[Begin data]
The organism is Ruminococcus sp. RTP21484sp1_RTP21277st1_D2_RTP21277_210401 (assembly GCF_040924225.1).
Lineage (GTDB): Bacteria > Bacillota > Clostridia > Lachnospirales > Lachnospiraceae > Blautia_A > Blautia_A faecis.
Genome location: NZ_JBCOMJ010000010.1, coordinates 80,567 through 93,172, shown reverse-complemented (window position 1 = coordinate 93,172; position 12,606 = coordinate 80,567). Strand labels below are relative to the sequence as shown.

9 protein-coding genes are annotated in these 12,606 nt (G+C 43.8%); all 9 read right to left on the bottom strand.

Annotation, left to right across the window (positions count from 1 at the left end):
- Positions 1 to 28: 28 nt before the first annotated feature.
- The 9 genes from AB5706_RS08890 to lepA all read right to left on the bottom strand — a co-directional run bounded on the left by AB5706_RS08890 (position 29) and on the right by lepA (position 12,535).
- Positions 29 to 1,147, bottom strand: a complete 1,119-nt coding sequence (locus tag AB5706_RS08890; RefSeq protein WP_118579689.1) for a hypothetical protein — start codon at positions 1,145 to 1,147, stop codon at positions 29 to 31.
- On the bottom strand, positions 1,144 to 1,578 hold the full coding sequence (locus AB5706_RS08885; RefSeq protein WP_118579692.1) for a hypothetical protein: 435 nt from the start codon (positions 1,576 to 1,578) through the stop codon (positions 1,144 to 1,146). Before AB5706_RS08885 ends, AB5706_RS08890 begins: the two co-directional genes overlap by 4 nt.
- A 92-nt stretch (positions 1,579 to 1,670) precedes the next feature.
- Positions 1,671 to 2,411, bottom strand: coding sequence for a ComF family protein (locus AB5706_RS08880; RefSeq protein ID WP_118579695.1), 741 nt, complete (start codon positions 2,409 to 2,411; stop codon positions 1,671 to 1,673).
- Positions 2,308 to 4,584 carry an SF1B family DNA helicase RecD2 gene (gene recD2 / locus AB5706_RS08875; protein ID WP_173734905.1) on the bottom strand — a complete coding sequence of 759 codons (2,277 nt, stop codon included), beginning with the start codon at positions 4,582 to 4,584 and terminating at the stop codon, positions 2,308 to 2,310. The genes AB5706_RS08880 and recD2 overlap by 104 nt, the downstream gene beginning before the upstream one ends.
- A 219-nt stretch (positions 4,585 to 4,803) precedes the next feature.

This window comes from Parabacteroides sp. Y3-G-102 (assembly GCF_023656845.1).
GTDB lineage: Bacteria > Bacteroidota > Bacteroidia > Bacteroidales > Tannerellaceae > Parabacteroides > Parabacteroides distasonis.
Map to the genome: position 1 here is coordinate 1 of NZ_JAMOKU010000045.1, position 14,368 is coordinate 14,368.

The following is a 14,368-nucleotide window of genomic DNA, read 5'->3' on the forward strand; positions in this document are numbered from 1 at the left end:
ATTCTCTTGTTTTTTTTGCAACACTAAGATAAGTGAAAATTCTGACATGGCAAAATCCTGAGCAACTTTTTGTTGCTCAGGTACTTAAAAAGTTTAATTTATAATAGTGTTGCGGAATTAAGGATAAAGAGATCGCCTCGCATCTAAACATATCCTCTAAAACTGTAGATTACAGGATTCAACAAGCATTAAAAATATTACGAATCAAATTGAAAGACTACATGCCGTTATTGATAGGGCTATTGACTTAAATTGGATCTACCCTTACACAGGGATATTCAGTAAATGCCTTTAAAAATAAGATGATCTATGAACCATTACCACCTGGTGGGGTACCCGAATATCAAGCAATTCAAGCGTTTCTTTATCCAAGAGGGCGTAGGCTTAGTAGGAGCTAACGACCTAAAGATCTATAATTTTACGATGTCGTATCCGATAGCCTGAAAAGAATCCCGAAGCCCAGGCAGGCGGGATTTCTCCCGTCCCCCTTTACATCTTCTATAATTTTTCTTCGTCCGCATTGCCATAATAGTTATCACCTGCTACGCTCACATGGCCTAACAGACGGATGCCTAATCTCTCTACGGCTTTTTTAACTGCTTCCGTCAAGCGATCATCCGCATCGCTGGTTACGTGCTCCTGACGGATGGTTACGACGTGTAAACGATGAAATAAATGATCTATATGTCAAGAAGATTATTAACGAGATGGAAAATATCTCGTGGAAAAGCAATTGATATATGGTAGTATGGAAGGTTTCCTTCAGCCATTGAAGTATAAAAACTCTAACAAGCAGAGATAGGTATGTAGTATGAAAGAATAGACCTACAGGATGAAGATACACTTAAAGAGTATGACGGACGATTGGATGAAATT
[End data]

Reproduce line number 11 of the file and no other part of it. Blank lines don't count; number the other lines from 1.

- Positions 1,671 to 2,411, bottom strand: coding sequence for a ComF family protein (locus AB5706_RS08880; RefSeq protein ID WP_118579695.1), 741 nt, complete (start codon positions 2,409 to 2,411; stop codon positions 1,671 to 1,673).